Planetary collision that created the Moon may have made life on Earth possible Advances

The planetary collision that created the Moon may have made life on Earth possible

The cosmic collision that formed the Moon may also have brought with it all the ingredients necessary for the origin of life on Earth. Scientists have not been able to determine exactly how and when elements such as carbon, nitrogen and sulfur ended up on our planet, but new research suggests they may have come from an object that hit Earth about 4.5 billion years ago.

The components thatore created the right conditions for the emergence of life on Earth, they may not have come from our planet. According to the new hypothesis, the basic elements of life were brought along with the planet, whichora collided with Earth. The very concept of planetary collision is not new. It is called the great collision theory and mowi that about 4.5 billion years ago a Mars-sized body struck the young Earth. The collision resulted in the formation of our Moon.

This hypothetical planet was called Thea and, according to scientists at Rice University in Texas, brought with it volatile elements such as carbon, nitrogen, wateror and sulfur, ktore enabled the emergence of life on Earth.

The findings appeared in the journal „Science Advances”.

Based on what we know, it is unlikely that Earth could have produced volatile substances, ktothat populated the atmosphere, hydrosphere and biosphere. – From the study of ancient meteoritesow scientists have long known that Earth and other rocky planets in the inner Solar System did not have such substances, said Rajdeep Dasgupta, cooroutor of the study. – But the timing and mechanism of obtaining these elementsow has long been the subject of heated discussions. The scenario we presented may explain the timing and source of theoThe source of these elementsoin a mannerob consistent with all the geochemical evidence – added.

It was long thought that volatiles on Earth were probably brought by meteorites called carbonaceous chondrites. These primitive meteorites, whichore have always bombarded our planet, they are much richer in volatiles than the early Earth. But the ratio of these substances in chondrites does not agree, the researchers say, especiallyoln the case of one pair of elementsow. The ratio of carbon to nitrogen in Earth’s silicate crust is more than 20 times higher than in carbonaceous chondrites. Therefore, another method of delivering these substances to Earth has been considered.

A group of scientistsow of Texas in her research used a series of high-temperature and high-pressure experimentsoin and simulations carried out in Dasgupta’s laboratory, ktory specializes in studying geochemical reactions occurring deep within the planet under conditions of intense heat and pressure.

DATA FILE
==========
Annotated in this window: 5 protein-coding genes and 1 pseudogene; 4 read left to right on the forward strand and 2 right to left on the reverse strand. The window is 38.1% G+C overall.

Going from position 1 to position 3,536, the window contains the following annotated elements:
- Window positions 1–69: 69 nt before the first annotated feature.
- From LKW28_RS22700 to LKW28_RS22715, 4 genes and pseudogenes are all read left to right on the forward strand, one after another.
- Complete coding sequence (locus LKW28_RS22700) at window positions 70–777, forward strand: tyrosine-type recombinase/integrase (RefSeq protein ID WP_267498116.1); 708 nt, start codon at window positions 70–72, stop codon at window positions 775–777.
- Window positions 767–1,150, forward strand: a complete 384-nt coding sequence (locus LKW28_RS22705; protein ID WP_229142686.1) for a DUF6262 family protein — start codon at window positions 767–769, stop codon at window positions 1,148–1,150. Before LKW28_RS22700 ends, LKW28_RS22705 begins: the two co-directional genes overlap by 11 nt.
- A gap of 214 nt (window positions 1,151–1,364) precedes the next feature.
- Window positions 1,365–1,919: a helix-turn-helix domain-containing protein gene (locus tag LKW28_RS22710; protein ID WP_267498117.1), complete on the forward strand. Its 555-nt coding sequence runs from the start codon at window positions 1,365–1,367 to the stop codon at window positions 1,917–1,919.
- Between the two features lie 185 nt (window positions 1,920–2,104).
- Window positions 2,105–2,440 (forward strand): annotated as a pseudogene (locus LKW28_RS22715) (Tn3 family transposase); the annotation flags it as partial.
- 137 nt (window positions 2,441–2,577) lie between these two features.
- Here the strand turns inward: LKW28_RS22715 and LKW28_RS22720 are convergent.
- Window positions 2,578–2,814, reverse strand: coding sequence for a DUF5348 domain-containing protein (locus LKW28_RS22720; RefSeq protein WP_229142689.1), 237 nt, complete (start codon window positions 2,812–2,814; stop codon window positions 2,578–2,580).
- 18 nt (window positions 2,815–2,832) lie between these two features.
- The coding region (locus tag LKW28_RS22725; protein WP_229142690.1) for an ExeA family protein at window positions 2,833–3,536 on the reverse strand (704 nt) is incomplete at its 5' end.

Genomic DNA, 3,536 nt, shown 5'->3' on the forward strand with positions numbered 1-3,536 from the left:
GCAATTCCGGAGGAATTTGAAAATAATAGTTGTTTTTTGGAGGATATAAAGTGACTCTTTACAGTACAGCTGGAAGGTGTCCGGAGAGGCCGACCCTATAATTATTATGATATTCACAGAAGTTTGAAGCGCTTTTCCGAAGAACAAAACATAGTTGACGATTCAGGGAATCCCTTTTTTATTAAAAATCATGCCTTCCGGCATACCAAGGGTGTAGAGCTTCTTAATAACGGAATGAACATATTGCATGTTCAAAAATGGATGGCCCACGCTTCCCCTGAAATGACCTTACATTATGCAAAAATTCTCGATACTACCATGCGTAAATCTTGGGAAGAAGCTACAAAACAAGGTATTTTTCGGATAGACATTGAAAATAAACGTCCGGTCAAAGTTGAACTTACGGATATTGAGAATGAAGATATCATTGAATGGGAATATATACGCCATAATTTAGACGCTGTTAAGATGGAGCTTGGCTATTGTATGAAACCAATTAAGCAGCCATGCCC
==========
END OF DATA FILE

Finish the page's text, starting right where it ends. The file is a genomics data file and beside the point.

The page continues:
The experiments were designed to test whether volatile elements – those with low boiling points – could have resulted from planetary collisions. Scientists wanted to test the idea that Earth’s volatiles arrived together planetary, whichora had a sulfur-rich nucleus.

The sulfur content of the planet’s core matters because of the puzzling collectiveor experimental evidenceoon carbon, nitrogen and sulfur, whichore found in all parts of the Earth other than the core. – The nucleus does not interact with the rest of the Earth, but everything above it, the mantle, crust, hydrosphere and atmosphere are connected and there are interactions between them, said study leader Damanveer Grewal.

In a series of experimentsoin a compositeoł scientistsow reproduced the conditions under whichorych could form the nucleus and outer layers of thei. This helped determine how much sulfur content the nucleus would have to have in order to exclude carbon and nitrogen from it, leaving much larger amounts of these elementsoin the outer layers of the planet.

Armed with this information, researchers have run about a billion computer simulations checking ros different scenarios to determine how theob Earth obtained its volatile components.

– We found that all the evidence – isotopic determinations, carbon/nitrogen ratios and total amounts of carbon, nitrogen and sulfur of Earth’s silicate crust – fit the hypothesis of a collision with a Mars-sized planet full of carbon and nitrogen and with a sulfur-rich core, resulting in aorej the birth of the moon – explained Grewal. Of course, this does not mean that chondrites have not influenced in some wayob on developingoj situation.

– It is likely that such an impactor roalso bringsosł water, another important volatile compound. Planets, ktore subjected to collisions, could have more chances to developoj life – noted Dasgupta.